Top Banner Top Banner

Angiogenesis in Brain Cancer
All cancerous tumors rely on angiogenesis, the growth of new capillary blood vessels, for a supply of oxygen and nutrients. Since brain tissue is by nature rich with blood vessels, brain tumors are viewed as highly dependent upon angiogenesis.1 Tumors stimulate blood vessel growth by releasing proteins, called growth factors, into the surrounding tissues.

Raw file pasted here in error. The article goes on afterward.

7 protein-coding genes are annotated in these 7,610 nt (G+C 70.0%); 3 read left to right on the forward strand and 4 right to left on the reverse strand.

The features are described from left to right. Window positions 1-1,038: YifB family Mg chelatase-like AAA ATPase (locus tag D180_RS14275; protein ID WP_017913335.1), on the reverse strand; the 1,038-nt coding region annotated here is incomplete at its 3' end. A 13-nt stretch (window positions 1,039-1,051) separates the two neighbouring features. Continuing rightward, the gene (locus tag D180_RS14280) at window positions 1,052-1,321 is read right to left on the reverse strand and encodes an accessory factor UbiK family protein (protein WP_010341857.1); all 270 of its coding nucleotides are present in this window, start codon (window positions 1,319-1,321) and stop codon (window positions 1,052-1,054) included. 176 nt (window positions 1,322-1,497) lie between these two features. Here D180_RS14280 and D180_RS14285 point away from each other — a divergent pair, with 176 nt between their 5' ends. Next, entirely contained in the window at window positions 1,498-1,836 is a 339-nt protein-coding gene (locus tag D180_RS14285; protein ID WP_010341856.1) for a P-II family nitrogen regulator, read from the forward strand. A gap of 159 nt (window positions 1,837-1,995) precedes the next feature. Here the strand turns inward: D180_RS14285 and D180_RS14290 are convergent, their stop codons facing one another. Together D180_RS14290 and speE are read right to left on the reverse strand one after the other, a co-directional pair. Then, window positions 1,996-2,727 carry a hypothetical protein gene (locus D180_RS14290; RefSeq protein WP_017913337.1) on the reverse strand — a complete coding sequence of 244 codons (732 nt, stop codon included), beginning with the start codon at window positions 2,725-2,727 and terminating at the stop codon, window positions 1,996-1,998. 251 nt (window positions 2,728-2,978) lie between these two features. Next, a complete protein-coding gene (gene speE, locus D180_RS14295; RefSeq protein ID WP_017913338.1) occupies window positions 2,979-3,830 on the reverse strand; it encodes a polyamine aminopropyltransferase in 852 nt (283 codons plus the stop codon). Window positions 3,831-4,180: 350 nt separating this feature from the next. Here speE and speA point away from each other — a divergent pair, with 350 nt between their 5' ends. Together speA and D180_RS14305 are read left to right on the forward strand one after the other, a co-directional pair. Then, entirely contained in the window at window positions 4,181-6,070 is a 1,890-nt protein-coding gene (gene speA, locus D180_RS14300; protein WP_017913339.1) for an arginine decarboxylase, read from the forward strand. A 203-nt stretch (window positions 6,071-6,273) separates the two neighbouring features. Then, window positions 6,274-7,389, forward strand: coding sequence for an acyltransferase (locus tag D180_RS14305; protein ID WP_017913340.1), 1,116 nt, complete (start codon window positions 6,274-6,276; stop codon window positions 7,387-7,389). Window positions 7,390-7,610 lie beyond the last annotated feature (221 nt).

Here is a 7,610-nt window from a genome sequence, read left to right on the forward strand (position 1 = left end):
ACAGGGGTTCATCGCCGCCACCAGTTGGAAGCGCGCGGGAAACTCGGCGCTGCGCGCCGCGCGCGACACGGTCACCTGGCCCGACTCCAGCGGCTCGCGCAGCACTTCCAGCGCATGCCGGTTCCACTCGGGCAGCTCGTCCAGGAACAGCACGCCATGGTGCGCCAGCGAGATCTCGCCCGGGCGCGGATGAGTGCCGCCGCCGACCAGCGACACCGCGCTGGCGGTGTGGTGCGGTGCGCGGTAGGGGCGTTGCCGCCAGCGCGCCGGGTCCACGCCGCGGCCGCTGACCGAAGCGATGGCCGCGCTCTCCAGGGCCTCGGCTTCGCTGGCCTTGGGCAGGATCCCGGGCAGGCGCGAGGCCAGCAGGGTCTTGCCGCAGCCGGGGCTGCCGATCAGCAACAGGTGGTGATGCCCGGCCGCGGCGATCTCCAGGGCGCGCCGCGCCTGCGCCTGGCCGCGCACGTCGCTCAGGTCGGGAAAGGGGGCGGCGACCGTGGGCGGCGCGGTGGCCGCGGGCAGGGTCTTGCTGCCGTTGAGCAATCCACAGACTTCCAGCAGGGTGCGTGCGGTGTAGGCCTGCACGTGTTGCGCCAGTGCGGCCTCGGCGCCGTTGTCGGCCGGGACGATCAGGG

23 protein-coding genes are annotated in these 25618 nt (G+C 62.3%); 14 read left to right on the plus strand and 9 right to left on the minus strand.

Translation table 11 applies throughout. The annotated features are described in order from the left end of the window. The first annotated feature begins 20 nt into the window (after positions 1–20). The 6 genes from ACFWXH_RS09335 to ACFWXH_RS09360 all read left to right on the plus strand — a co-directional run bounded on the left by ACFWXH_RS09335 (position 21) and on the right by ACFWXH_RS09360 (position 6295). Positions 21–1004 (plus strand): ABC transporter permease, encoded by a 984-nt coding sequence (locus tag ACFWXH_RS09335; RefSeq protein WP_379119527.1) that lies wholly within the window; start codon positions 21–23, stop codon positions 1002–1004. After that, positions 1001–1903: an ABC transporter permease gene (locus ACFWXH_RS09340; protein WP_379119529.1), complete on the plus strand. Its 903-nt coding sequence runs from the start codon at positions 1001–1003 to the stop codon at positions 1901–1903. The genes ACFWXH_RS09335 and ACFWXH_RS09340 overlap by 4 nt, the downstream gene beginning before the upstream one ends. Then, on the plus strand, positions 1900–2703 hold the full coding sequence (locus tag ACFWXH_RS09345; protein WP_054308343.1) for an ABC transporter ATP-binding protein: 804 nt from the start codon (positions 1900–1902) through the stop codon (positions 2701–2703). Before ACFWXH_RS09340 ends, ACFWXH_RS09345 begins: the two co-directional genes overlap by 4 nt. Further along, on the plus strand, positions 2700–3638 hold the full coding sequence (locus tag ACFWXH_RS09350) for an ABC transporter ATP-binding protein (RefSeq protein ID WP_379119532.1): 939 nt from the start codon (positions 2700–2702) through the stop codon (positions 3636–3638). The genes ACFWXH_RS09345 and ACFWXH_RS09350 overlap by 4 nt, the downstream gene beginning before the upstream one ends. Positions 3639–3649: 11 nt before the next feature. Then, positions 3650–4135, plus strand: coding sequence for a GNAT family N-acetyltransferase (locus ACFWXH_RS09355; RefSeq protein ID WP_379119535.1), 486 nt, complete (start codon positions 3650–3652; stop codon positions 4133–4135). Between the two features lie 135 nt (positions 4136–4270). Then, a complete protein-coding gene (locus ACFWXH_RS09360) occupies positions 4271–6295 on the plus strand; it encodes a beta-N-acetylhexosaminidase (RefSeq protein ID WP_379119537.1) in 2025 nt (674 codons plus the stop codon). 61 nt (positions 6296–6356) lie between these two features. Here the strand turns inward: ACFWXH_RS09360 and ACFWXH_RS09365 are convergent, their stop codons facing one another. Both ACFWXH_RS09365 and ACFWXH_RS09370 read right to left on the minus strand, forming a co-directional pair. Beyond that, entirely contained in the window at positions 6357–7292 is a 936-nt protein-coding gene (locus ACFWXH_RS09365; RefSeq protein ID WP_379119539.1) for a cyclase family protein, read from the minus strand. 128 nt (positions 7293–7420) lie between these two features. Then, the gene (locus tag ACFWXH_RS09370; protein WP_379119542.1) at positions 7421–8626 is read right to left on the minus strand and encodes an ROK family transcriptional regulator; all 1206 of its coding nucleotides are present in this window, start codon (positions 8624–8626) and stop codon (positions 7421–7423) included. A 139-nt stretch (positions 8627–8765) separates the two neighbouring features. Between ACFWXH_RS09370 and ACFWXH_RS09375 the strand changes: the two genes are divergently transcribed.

The primary angiogenesis-promoting growth factor is vascular endothelial growth factor (VEGF). VEGF both stimulates the formation of new capillaries and makes tumor blood vessels abnormally permeable and leaky. This feature causes fluid to seep out of the capillaries into surrounding brain tissue, causing brain swelling.2 To treat the build-up of fluid and swelling, physicians typically administer high doses of steroids to patients, which cause a variety of undesirable side effects.


Last updated June 6, 2011